Musical inspiration for your writing

Like many writers, I listen to music for inspiration.  Most of the time, I don’t actually listen to music as I write — I’m too ADD to focus on the words at my fingertips and listen to Rimsky-Korsakov.

I do, however, listen to music while I plan my stories. When I’m in the midst of Debussy’s Petite Suite, I’m really in the midst of a bustling 19th century city.  When Muse’s Origin of Symmetry is blasting from my speakers, I’m transported to some futuristic dystopia or a far-off galaxy.

I let the music play, and I imagine a novel’s scene playing out like some movie montage.

For example, from my WIP, The Spirit-Hunters, there’s a high-tension scene in which the heroine, Eleanor, is running full-speed for her life.  She’s just made a major flub-up, and now a a vat of nitroglycerin is about to overheat and explode — taking a whole dynamite factory with it.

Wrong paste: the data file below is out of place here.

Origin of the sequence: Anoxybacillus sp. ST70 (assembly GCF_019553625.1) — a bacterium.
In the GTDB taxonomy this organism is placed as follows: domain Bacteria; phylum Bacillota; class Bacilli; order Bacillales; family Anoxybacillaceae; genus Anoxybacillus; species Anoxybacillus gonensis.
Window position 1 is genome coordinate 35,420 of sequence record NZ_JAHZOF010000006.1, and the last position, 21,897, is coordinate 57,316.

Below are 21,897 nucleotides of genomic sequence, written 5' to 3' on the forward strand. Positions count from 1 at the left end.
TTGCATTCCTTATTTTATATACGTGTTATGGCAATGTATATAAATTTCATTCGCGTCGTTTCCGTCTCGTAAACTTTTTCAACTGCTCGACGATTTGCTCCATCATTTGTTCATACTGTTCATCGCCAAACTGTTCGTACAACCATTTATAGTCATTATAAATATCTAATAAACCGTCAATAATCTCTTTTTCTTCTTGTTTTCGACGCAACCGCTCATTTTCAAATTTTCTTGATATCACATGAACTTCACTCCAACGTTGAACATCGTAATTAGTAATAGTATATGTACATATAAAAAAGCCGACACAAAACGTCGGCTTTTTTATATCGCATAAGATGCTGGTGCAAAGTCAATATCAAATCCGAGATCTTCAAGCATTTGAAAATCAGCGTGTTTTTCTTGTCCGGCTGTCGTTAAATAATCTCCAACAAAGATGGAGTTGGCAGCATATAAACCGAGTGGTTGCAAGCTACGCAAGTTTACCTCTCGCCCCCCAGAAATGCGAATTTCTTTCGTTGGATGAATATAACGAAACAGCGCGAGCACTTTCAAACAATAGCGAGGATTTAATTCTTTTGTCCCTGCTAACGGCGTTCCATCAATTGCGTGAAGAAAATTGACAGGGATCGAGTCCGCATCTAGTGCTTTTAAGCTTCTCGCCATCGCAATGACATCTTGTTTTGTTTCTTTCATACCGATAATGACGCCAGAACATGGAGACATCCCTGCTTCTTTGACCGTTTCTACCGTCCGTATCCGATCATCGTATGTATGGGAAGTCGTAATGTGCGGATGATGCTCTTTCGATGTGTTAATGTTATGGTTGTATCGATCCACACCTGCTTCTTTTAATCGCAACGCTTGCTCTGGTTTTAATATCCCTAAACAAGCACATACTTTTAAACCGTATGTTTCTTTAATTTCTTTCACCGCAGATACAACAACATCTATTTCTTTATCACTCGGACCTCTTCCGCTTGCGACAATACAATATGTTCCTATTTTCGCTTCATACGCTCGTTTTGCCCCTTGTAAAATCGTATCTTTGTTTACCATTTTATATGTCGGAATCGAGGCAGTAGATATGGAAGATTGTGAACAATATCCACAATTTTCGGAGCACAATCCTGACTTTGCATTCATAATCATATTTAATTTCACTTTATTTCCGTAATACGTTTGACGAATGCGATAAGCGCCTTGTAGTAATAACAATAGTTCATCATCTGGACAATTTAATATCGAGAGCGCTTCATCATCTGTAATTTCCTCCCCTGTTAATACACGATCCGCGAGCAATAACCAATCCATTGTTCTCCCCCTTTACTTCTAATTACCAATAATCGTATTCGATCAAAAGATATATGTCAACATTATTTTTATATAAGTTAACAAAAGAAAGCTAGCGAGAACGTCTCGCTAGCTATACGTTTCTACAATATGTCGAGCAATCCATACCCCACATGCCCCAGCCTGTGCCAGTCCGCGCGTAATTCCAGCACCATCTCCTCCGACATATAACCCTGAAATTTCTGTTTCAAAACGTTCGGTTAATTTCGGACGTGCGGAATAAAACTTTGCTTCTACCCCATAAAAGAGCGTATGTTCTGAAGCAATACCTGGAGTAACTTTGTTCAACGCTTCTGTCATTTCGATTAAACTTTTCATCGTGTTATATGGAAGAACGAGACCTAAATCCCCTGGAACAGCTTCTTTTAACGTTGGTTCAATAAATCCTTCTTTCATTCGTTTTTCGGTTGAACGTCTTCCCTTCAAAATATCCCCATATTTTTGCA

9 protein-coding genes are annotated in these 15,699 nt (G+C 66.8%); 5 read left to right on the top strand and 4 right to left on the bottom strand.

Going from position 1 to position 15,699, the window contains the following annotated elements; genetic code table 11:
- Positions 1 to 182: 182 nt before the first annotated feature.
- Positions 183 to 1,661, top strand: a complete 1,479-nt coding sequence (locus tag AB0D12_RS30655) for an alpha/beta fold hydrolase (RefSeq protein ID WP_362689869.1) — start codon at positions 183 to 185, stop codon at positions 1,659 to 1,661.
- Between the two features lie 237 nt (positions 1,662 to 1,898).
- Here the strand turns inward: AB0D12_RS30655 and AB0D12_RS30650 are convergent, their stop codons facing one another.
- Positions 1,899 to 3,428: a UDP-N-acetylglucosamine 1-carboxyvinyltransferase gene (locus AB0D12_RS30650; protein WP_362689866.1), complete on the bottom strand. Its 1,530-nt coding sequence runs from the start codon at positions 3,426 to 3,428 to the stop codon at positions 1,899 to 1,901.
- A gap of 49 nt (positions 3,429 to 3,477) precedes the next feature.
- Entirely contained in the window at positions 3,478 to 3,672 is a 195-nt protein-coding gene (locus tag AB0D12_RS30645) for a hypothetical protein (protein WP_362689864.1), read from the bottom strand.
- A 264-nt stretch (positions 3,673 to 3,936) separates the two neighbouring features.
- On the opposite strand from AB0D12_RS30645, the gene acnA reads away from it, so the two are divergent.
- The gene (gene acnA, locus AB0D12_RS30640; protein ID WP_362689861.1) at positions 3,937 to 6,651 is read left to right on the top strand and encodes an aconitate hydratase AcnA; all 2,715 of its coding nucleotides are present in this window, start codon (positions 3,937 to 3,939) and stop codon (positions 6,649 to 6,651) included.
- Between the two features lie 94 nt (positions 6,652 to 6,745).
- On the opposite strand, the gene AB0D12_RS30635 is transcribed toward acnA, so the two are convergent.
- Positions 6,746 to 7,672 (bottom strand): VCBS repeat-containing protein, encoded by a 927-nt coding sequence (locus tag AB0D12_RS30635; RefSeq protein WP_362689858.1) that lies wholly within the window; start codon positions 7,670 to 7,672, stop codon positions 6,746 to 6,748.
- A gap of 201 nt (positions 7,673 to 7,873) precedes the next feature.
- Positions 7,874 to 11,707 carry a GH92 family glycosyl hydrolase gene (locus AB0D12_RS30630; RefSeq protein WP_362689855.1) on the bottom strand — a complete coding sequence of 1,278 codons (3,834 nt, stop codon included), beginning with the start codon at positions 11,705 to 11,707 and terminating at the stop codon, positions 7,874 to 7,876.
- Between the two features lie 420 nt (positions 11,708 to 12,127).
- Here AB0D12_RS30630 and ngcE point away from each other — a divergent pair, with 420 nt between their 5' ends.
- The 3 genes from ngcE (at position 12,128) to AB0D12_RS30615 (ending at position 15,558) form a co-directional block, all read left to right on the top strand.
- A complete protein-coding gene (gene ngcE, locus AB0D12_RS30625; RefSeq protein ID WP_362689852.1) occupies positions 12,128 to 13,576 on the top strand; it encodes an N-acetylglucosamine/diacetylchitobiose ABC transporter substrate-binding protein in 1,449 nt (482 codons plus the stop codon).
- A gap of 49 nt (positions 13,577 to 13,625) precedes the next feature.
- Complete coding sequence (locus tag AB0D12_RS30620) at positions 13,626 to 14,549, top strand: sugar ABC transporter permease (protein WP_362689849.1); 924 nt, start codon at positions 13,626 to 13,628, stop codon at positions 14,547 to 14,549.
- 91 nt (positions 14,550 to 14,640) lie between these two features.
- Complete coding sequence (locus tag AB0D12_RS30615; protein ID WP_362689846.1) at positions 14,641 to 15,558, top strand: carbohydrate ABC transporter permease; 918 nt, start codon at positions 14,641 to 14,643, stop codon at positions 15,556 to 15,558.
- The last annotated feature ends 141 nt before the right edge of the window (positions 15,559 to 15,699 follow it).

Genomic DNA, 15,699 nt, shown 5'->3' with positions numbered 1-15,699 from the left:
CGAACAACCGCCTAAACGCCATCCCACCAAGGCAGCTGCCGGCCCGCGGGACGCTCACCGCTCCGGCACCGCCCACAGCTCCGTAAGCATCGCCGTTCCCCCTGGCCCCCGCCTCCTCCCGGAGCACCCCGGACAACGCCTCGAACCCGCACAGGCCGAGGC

Eleanor has never run before, and her lungs burn as she slams one foot in front of the next.  And when I try to imagine the damp grass and mud beneath her feet, the wooden slats on a fence as she whips past, or her desperate gasps for more air, I play this piece (composed by Ilan Eshkeri for the film Stardust):

And of course, each story has it’s own specific playlist.

Now, you tell me: what do you listen to for your artistic inspiration? I definitely rely on movie soundtracks for inspirational musical scores.


Playlist for The Spirit-Hunters:

  • Alice’s Theme by Danny Elfman (Alice in Wonderland soundtrack)
  • Symphony No. 7 in A Major, Op. 92: II. Allegretto (Beethoven)
  • Petite Suite: 3. Menuet (Debussy)
  • Drive Away by Thomas Newman (Lemony Snicket soundtrack)
  • Dance of the Young Kurds (Khachaturian’s “Gayne” Ballet)
  • The Dragon Book by John Powell (How to Train Your Dragon soundtrack)
  • Earthbenders by James Newton Howard (The Last Airbender soundtrack)
  • Selbourne Wood by Adrian Johnston (Becoming Jane soundtrack)
  • Dance of the Old Men and Carpet Weavers (Khachaturian’s “Gayne” Ballet)